Below are some suggestions as how to modify the student activities to address expectations from other curricular areas.
Health and Physical Education
Develop an obstacle course using road signs as stations where students perform a certain exercise.
Research the potential speed of each method of transportation, then create a graph comparing the various speeds.
Read, interpret and draw conclusions from primary data presented in charts, tables and graphs.
Collect and organize data to make convincing arguments.
Write a letter to the Member of Parliament in your area requesting stricter penalties for road safety violations.
Compare and contrast the development of the automobile and bicycle industries and linkages to road safety.
Study the development of road safety signs in various continents. Using a graphic organizer, identify the similarities and differences each continent might have.
d) Cross-Sectoral Linkages
Mothers Against Drunk Driving (MADD)
Arrive Alive DRIVER SOBER (OOCID)
Prevent Alcohol and Risk-Related Trauma in Youth (PARTY)
Ontario Provincial Police (OPP)
Canadian Council of Motor Transport Administrators (CCMTA)
National Safety Council (NSC)
Canadian Automobile Association (CAA)
Canadian Association of Road Safety Professionals (CARSP)
Canada Safety Council (CSC)
Ontario Federation of All Terrain Vehicle Clubs (OFATV)
Critical Literacy: The capacity to look beyond the literal meaning of texts to observe what is present and what is missing, in order to analyse and evaluate the text's complete meaning and the author's intent. Critical literacy goes beyond conventional critical thinking and focuses on issues related to fairness, equity, and social justice. Critically literate students adopt a critical stance, asking what view of the world the text advances and whether they find this view acceptable.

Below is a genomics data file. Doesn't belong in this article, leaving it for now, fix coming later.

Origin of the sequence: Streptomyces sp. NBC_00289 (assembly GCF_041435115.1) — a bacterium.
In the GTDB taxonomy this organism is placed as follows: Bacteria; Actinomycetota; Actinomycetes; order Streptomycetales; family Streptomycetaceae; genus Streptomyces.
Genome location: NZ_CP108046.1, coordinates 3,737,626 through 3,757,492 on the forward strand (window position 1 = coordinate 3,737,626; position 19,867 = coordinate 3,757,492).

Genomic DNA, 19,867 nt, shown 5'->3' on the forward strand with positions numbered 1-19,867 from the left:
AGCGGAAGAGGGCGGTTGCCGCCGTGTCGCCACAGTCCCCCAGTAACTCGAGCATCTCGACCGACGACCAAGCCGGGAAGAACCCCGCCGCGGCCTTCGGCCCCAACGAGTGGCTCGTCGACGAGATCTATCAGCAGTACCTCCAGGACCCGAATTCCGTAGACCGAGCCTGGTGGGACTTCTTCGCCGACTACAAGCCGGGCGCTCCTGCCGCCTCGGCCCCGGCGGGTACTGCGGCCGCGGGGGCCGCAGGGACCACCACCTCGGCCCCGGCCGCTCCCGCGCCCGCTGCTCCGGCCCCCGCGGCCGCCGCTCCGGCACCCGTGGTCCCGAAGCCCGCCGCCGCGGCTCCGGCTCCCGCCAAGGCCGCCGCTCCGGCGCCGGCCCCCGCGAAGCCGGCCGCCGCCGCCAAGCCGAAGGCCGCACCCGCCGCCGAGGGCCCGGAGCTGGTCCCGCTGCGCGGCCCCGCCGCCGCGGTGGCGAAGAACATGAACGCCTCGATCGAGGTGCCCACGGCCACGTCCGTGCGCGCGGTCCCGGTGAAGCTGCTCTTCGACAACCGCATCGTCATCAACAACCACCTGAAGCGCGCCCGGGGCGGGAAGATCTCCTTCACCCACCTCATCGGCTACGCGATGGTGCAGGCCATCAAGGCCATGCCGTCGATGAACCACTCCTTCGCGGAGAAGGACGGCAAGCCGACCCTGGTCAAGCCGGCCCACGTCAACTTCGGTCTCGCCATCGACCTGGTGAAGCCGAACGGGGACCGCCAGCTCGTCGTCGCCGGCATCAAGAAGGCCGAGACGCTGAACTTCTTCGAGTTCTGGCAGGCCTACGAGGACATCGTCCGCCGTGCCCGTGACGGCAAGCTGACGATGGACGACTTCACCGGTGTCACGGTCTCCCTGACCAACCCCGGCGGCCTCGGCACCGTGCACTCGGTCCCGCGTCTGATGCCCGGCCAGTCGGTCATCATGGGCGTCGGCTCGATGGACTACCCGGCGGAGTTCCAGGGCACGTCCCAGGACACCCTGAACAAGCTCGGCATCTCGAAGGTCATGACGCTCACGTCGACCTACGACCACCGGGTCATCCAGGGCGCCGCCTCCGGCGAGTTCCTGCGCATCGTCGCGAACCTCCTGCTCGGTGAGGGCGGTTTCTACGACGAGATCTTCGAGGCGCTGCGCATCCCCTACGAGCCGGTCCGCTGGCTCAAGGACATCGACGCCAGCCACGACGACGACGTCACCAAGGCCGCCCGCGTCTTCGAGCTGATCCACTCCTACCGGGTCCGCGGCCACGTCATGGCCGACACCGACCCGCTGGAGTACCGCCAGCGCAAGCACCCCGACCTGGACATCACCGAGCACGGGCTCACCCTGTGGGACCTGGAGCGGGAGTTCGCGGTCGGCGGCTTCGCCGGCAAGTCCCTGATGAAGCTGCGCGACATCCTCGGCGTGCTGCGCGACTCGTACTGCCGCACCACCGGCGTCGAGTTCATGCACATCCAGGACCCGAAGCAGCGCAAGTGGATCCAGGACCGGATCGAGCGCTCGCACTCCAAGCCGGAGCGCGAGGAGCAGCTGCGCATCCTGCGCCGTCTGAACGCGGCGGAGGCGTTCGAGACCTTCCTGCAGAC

Critical Thinking: The process of thinking about ideas or situations in order to understand them fully, identify their implications, and/or make a judgement about what is sensible or reasonable to believe or do.
driver distraction: Anything that takes a driver's eyes (visual), mind (cognitive), or hands off the steering wheel (manual).
DUMB: A program to promote awareness of driver distractions and prevention through the DUMB (Distractions Undermining Motorist Behavior) Car which is a driver distraction simulator.
Graphic Organizer: Diagrams to visually analyze and organize information to present findings.
MADD: Mothers Against Drunk Driving (MADD) is a charitable organization that works to prevent impaired driving while supporting victims and their families.
PARTY: The PARTY (Prevent Alcohol and Risk-Related Trauma in Youth) Program is a one-day, in-hospital, injury awareness and prevention program for youth age 16 and older.
Role Play: A simulated conversation or situation in which students assume character roles. During role play, students learn from and with each other in ways which are mutually beneficial.
Webbing: A teaching technique that helps students learn by making connections with academic disciplines, as well as their personal lives. This technique is especially useful for prevention education because it builds ownership and understanding.
g) Large Group and School-wide Activities
Invite a victim of drunk driving to speak to the school during Road Safety Week.
Conduct a writing contest in which students write an essay on the importance of seat belts or other safe driving behaviours. The author of the best essay receives a prize, or other recognition.
Conduct a walkathon to raise awareness. Students might walk around the school or neighbouring roadways, with assistance from the local police service.
Create road signs to depict that names of school hallways.
Conduct a Karaoke Day, using songs that have words related to roads and trails.
Integrate daily physical activity (DPA) by creating station games using road signs for particular physical activities.
h) Creating Inclusive Health and Physical Education Classes and Activities
"Inclusive Physical Education recognizes the inherent value of each student, the need for independence and self-determination and the right to make choices".4
All students should have an opportunity to participate actively, to the best of their ability. By adapting the nature of the activity, the equipment and the rules, teachers can provide differentiated learning opportunities and create successful experiences for students, with a wide variety of skills and abilities. "Adapting an activity to promote inclusion only requires an open mind, creativity, flexibility and collaboration with those participating"5.
**For a list of tips and aspects to consider when adapting activities suggested in this resource and beyond, click here.